Iran is actively regulating cryptocurrency miners, months after the government introduced a new licensing regime.
The Ministry of Industries, Mining and Trade has issued more than 1,000 permits to cryptocurrency miners, according to an official at the Iranian ICT Guild Organization (IIG), an industry body representing the country’s computing sector.
However, IIG’s Amir Hossein Saeedi Naeini said that although there are now licensed cryptocurrency mining operations in the country, the new regulations have not attracted much foreign investment, according to a Financial Tribune report citing Ibena.
“Our studies show that the crypto mining industry has the potential to add $8.5 billion to the economy,” he said to local media. “[But] most potential investors have left for neighboring countries, because they offer incentives for crypto miners.”
The Iranian mining industry has grown significantly in recent years, with many operators attracted to the country because of state-subsidized electricity tariffs. Some of the most popular online Iranian crypto mining channels have thousands of members.
In 2019, the Iranian government proposed new legislation that would officially recognize cryptocurrency mining as a legitimate business activity. Under a draft proposal, operators have to submit detailed information about their mining activities in return for a license that would need to be renewed on a yearly basis.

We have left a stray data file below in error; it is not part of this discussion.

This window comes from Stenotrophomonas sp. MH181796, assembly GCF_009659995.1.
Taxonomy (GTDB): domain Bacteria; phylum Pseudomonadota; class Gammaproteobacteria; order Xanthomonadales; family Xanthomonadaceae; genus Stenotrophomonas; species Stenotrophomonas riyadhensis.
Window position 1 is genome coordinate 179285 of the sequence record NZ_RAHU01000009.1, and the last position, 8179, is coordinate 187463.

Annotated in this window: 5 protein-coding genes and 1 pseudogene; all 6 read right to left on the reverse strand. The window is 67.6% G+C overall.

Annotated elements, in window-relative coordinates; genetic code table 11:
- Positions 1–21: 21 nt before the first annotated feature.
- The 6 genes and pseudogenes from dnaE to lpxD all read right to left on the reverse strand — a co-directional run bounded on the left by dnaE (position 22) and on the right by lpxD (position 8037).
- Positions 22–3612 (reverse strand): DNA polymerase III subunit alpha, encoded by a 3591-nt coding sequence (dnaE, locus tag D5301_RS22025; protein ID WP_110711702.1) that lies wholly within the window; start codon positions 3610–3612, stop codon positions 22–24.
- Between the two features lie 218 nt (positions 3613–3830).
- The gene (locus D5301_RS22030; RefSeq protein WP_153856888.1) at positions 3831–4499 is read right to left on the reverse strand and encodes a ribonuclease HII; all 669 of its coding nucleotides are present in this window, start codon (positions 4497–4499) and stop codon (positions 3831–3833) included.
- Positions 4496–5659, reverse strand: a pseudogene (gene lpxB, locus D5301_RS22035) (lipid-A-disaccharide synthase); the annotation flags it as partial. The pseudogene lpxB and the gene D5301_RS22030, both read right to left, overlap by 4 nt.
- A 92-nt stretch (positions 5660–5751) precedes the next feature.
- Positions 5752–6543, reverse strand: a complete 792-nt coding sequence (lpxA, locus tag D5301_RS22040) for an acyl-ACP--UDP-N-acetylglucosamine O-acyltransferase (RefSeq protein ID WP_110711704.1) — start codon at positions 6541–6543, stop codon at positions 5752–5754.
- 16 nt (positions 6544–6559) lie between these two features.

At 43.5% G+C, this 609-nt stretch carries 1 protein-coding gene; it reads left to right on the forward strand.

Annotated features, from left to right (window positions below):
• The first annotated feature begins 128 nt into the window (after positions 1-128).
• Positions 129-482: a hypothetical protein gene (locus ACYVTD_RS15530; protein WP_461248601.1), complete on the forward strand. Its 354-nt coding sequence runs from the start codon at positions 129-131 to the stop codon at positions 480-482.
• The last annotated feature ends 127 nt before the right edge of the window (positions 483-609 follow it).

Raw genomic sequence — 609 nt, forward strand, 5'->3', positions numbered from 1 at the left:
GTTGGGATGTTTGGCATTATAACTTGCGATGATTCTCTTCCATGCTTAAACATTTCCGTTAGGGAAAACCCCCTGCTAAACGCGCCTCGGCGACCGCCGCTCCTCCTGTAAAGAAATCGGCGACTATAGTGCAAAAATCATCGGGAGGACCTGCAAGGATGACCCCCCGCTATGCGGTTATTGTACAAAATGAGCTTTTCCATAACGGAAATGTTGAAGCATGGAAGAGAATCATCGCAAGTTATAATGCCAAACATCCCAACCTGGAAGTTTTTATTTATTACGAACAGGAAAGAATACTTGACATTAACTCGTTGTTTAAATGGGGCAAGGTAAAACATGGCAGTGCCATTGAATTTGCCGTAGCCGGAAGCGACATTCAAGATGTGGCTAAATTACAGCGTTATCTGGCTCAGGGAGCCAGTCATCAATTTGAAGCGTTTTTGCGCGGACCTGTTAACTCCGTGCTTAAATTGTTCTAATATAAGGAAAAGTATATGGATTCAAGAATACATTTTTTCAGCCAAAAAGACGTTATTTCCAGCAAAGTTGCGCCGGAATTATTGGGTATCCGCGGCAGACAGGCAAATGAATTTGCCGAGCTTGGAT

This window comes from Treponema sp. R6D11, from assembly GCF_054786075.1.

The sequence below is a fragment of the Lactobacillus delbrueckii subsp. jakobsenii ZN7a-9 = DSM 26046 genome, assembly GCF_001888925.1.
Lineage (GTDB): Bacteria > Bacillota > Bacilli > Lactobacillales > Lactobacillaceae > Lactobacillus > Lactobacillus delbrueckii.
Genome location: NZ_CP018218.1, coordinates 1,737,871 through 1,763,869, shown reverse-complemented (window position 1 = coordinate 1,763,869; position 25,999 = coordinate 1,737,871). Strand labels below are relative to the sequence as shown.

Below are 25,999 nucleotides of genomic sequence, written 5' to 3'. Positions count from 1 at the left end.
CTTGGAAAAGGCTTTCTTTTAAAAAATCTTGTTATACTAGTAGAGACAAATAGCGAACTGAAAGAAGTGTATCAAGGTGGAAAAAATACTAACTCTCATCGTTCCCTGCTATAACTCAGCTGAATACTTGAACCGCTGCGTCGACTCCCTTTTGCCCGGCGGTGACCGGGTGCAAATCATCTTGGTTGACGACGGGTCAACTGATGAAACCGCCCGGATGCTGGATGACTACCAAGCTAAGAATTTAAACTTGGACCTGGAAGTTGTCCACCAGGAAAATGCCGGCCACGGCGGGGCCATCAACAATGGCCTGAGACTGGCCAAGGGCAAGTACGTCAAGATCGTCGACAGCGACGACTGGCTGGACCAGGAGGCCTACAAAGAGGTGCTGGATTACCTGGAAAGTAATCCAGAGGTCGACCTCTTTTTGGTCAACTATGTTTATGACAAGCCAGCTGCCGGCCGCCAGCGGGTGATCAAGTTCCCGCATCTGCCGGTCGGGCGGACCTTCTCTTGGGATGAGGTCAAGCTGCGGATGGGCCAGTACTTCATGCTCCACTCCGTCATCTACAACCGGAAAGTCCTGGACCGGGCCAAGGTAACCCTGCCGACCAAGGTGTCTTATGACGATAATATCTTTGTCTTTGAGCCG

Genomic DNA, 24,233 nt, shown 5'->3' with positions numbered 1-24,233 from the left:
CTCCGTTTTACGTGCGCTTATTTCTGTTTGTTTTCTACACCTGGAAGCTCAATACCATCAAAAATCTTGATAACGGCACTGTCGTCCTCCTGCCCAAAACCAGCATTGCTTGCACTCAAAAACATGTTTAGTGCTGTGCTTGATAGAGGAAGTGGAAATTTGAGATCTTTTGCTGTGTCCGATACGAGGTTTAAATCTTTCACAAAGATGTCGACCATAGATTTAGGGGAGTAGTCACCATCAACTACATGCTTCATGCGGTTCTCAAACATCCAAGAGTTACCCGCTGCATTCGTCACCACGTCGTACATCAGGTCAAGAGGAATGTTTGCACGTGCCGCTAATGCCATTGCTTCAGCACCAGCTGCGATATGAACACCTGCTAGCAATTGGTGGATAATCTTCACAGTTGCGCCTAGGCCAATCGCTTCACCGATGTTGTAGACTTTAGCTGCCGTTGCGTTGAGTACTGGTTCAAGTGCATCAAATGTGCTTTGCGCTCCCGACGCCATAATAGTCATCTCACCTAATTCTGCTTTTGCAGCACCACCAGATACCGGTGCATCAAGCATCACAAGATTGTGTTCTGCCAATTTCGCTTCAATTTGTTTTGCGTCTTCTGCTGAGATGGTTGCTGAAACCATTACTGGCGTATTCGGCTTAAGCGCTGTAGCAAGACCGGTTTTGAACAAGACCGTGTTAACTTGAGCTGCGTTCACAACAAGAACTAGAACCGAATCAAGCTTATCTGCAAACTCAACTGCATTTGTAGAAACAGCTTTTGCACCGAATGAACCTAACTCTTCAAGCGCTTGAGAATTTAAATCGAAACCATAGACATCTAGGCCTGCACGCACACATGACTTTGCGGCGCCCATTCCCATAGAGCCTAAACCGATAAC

The licensing regime, which received formal approval from the Minister of Industry, Mine and Trade last summer, only applies to mining farms with equipment that consumes more than 30 kilowatts, shutting out smaller household operations.
Prior to the licensing system, some mining operators told CoinDesk that they operated within a climate of fear as the penalties for non-compliance were high. Those caught were likely to face fines, the confiscation of their equipment and even jail time. Some said they felt forced to consider moving to neighboring countries.
Last June, officials confiscated more than 1,000 mining rigs from two operators after the government blamed a sudden 7 percent surge in electricity consumption on the mining industry.
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Joseph Spezzano received a Masters Degree in computer science from The University of Massachusetts. Joseph has been working as a full-time blockchain programmer for the past 5 years. In his spare time, Joseph enjoys writing for CryptocurrencyInvestments.com and traveling.